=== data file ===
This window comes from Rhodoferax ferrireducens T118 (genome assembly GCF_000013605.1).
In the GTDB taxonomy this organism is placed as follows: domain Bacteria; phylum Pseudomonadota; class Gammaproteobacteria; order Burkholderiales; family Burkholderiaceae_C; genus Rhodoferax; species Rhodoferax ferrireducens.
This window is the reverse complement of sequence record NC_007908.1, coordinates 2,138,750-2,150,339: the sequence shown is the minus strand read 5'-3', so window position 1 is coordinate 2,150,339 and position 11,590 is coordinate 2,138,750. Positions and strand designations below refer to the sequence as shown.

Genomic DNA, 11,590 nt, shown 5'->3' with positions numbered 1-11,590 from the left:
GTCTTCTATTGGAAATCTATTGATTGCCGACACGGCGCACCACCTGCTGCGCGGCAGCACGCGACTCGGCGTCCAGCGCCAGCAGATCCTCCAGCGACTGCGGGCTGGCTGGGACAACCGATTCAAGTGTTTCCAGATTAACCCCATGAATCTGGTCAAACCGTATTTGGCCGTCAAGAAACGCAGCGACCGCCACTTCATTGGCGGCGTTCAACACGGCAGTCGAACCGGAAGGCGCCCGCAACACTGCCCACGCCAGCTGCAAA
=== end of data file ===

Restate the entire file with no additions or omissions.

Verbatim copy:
This window comes from Rhodoferax ferrireducens T118 (genome assembly GCF_000013605.1).
In the GTDB taxonomy this organism is placed as follows: domain Bacteria; phylum Pseudomonadota; class Gammaproteobacteria; order Burkholderiales; family Burkholderiaceae_C; genus Rhodoferax; species Rhodoferax ferrireducens.
This window is the reverse complement of sequence record NC_007908.1, coordinates 2,138,750-2,150,339: the sequence shown is the minus strand read 5'-3', so window position 1 is coordinate 2,150,339 and position 11,590 is coordinate 2,138,750. Positions and strand designations below refer to the sequence as shown.

Genomic DNA, 11,590 nt, shown 5'->3' with positions numbered 1-11,590 from the left:
GTCTTCTATTGGAAATCTATTGATTGCCGACACGGCGCACCACCTGCTGCGCGGCAGCACGCGACTCGGCGTCCAGCGCCAGCAGATCCTCCAGCGACTGCGGGCTGGCTGGGACAACCGATTCAAGTGTTTCCAGATTAACCCCATGAATCTGGTCAAACCGTATTTGGCCGTCAAGAAACGCAGCGACCGCCACTTCATTGGCGGCGTTCAACACGGCAGTCGAACCGGAAGGCGCCCGCAACACTGCCCACGCCAGCTGCAAA